Darko Eterovic states, “In street photography you have less than one second to see the story, set then camera, and press the shutter. That’s why I love street photography. It is pure adrenaline”. With that thought as his prod, Darko slides silently through the streets of Ljubljana recording the moments that feed his addiction. Eterovic artfully traps his subjects within the urban geometry that make up their game of life. His images are savvy, they are inventive, and they are bold.
I was born in Ljubljana, the capital of Slovenia. I began my photographic journey in 1995 with film SLR, but photography become my real passion in January 2007, when I bought my first DSLR. Mostly I am interested in street photography, but because I always running out of time, I photograph almost everything… except weddings."Darko Eterovic
Kujaja: Describe your photographic style. How did you develop your style?
DE: I hope I have a different style from other photographers. It is good to be different and have your own recognizable style. I can see my photo and also a title in my head before I press the shutter, but in photography you should be developing your skills all the time. I still miss many shots because of my indecision.
Kujaja: What does ‘street photography’ mean to you?
DE: The street is my playground. Someone likes to play football, someone likes to go to opera, and I like to shoot street photos. It’s just that simple.
Kujaja: What is the most challenging part about being a street photographer?
DE: Being able to catch the unforgettable moment. If you miss that moment you miss the possibility of making an extraordinary photo.
Kujaja: What do you want your viewers to take away from your work?
DE: A successful street capture for me is one that gives the viewer the same feeling that I experienced when I looked through the viewfinder. The viewer should smell the street.
Kujaja: Who inspires you other than photographers?
DE: Music is always a good inspiration for me. Jazz and reggae are my favorites.
Kujaja: Have you ever had formal training?
DE: No never. Everything I learned from the internet. It is very important to study the photos of other photographers and share your own photos on good photography sites. Every beginning is difficult.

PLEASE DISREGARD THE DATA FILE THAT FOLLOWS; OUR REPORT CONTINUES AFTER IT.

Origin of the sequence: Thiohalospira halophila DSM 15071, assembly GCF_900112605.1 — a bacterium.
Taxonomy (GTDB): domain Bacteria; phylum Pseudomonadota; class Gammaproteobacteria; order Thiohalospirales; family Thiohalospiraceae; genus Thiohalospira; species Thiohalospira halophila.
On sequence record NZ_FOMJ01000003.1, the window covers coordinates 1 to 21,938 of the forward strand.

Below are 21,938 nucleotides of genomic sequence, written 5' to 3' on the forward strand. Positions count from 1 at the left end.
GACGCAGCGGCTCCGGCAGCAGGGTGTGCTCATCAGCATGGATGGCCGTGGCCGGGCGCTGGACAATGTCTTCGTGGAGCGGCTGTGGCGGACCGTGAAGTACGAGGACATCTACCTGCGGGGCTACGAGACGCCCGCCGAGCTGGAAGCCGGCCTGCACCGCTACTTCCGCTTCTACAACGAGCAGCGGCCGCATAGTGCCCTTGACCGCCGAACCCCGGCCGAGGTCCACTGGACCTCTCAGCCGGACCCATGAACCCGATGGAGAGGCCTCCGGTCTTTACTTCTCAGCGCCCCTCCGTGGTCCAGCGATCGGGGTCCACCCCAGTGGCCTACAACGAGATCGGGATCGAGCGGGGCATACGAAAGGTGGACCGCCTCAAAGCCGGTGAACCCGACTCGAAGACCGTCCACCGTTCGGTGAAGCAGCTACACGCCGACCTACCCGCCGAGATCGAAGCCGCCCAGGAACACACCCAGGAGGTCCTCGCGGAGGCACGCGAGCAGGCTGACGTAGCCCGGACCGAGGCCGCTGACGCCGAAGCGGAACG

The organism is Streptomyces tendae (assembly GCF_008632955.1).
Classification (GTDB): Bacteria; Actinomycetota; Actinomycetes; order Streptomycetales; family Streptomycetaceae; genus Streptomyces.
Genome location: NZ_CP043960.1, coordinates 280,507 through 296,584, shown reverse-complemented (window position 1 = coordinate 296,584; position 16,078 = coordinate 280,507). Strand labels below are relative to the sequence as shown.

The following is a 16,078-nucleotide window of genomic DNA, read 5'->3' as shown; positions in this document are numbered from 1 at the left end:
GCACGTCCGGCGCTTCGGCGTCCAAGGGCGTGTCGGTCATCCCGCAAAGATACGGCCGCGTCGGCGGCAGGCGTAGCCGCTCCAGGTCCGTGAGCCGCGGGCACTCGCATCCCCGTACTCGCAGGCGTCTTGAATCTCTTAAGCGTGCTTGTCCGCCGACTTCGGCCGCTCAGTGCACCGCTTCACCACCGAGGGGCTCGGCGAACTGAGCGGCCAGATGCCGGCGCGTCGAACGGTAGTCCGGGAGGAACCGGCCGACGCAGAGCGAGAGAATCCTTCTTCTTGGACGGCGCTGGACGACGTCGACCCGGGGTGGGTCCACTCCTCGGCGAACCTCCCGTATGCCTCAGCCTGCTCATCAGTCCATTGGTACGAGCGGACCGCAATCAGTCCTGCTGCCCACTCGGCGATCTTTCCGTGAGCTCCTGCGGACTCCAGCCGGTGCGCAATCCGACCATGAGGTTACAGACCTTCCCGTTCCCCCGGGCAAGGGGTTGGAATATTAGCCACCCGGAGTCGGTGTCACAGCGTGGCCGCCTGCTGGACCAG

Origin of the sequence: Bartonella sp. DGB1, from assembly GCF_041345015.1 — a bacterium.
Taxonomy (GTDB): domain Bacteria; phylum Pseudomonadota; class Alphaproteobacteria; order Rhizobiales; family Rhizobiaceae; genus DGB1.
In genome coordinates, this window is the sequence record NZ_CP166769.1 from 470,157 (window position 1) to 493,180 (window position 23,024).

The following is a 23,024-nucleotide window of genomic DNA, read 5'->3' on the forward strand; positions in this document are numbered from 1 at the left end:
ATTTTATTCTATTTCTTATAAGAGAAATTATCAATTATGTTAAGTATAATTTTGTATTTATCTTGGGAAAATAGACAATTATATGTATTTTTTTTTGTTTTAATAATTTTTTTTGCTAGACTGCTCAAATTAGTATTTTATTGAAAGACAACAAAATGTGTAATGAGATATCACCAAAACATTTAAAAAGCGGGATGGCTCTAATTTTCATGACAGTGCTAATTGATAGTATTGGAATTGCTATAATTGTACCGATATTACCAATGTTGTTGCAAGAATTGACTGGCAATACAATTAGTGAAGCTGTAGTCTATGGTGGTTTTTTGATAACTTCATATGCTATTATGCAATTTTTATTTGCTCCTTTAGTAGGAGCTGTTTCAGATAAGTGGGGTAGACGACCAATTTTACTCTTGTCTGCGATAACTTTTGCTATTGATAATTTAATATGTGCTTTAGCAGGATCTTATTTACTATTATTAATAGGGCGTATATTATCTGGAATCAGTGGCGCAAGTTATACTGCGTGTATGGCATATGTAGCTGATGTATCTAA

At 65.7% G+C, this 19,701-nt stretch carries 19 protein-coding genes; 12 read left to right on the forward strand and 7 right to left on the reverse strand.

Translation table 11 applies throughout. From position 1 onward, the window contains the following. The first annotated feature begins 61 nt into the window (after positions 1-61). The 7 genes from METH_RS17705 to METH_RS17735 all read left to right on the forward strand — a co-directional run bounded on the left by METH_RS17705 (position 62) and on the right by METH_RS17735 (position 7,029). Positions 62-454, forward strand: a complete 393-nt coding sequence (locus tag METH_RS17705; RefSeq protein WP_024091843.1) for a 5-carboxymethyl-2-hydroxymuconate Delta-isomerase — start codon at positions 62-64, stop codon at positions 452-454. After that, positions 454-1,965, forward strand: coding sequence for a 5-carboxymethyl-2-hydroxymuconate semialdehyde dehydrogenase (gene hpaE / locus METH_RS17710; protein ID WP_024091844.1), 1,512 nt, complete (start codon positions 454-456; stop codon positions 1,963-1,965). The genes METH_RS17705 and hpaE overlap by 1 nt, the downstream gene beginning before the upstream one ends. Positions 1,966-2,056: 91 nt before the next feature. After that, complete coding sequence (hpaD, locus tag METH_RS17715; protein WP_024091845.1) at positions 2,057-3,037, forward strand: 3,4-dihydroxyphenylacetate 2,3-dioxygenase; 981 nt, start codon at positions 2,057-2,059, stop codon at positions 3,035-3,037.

Kujaja: Is there any particular genre/style of photography you would like to learn about and try?
DE: Yes of course. Travel photography. I wish I could travel more.
Kujaja: How has photography changed you as a person?
DE: Many things changed. I developed a sense that I see interesting things that normal people do not and that is a great feeling.
Kujaja: What do you consider your greatest photographic accomplishment?
DE: This exhibition. I am very proud that my work will be displayed with photos of such great photographers from all over the world.
Kujaja: Do you think a photographer must have ‘natural talent’ to become a great photographer?
DE: Yes .You must know when and why you press the shutter. Every shot must have reason, must have a sense and a story. In street photography you have less than one second to see the story, set then camera, and press the shutter. That’s why I love street photography. It is pure adrenaline.
Kujaja: Locations and weather conditions seem to be a crucial aspect to a successful picture. How do you handle these unpredictable factors?
DE: I use a weather and cold resistant camera, so I do not have problem with that. Location is a bigger problem. I live in a relatively small town with only 300,000 citizens. My big wish is that someday I could visit New York and do some street shots.
Kujaja: How does black and white vs. color play into your work?
DE: Mostly I prefer black & white for street photography but I do not hesitate to make a color photo if it is necessary.
Kujaja: What type of images do you view as overdone or too common?
DE: Personally I do not like staged or creative edit photography.
Kujaja: What do you think makes a memorable street photograph?
DE: The right moment is the key that makes the differences between ordinary and extraordinary photos.
Kujaja: What were the difficulties you encountered first starting street photography?
DE: Fear I guess. Street photography is one of the most difficult genres.
Kujaja: When you are out shooting—how much of it is instinctual versus planned?
DE: I think it is about 90% instinctual versus 10% planned.
Kujaja: What are some tips/advice you would give to yourself if you started street photography all over again?
DE: Don’t be afraid. Use wide prime lenses. For me 21mm and 35mm prime lenses on a crop camera works fine. Personally I do not like long telephoto lenses. It is not my style.
Kujaja: What advice can you offer for those who want to get into photography but maybe can’t afford equipment?
DE: Cameras and lenses don't take pictures, photographers do! Many of my best street photos were shot with a 6 MP camera with a kit lens attached to it. My advice: Forget about a camera brand. Go to second hand camera store, take a few different cameras in your hand and let the camera choose you. Then get out there and shoot some damn pictures!
Kujaja: Thank you for this interview Darko.